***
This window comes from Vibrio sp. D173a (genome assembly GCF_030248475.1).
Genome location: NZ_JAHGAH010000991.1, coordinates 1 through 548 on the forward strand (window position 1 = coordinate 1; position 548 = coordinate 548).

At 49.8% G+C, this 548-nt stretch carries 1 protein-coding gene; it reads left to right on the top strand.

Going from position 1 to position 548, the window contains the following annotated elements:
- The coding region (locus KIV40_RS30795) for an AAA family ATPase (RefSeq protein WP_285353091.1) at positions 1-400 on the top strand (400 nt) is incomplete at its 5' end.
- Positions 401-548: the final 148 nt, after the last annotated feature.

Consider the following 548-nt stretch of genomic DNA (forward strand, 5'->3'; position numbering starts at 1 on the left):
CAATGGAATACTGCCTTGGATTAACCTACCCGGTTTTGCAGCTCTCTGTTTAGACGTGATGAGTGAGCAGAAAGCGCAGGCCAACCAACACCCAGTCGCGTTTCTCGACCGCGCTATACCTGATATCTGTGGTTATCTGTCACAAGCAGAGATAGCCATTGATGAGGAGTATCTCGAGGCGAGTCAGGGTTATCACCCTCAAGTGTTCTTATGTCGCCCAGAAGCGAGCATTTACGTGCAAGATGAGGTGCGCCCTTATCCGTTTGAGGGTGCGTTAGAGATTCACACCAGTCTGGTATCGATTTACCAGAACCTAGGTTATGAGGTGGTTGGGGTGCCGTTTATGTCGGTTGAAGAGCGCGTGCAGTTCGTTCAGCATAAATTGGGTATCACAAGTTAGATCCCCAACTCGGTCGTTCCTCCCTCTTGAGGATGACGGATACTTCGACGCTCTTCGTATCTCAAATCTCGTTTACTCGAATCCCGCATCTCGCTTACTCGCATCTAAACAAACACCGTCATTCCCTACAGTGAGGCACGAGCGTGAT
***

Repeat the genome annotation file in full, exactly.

This window comes from Vibrio sp. D173a (genome assembly GCF_030248475.1).
Genome location: NZ_JAHGAH010000991.1, coordinates 1 through 548 on the forward strand (window position 1 = coordinate 1; position 548 = coordinate 548).

At 49.8% G+C, this 548-nt stretch carries 1 protein-coding gene; it reads left to right on the top strand.

Going from position 1 to position 548, the window contains the following annotated elements:
- The coding region (locus KIV40_RS30795) for an AAA family ATPase (RefSeq protein WP_285353091.1) at positions 1-400 on the top strand (400 nt) is incomplete at its 5' end.
- Positions 401-548: the final 148 nt, after the last annotated feature.

Consider the following 548-nt stretch of genomic DNA (forward strand, 5'->3'; position numbering starts at 1 on the left):
CAATGGAATACTGCCTTGGATTAACCTACCCGGTTTTGCAGCTCTCTGTTTAGACGTGATGAGTGAGCAGAAAGCGCAGGCCAACCAACACCCAGTCGCGTTTCTCGACCGCGCTATACCTGATATCTGTGGTTATCTGTCACAAGCAGAGATAGCCATTGATGAGGAGTATCTCGAGGCGAGTCAGGGTTATCACCCTCAAGTGTTCTTATGTCGCCCAGAAGCGAGCATTTACGTGCAAGATGAGGTGCGCCCTTATCCGTTTGAGGGTGCGTTAGAGATTCACACCAGTCTGGTATCGATTTACCAGAACCTAGGTTATGAGGTGGTTGGGGTGCCGTTTATGTCGGTTGAAGAGCGCGTGCAGTTCGTTCAGCATAAATTGGGTATCACAAGTTAGATCCCCAACTCGGTCGTTCCTCCCTCTTGAGGATGACGGATACTTCGACGCTCTTCGTATCTCAAATCTCGTTTACTCGAATCCCGCATCTCGCTTACTCGCATCTAAACAAACACCGTCATTCCCTACAGTGAGGCACGAGCGTGAT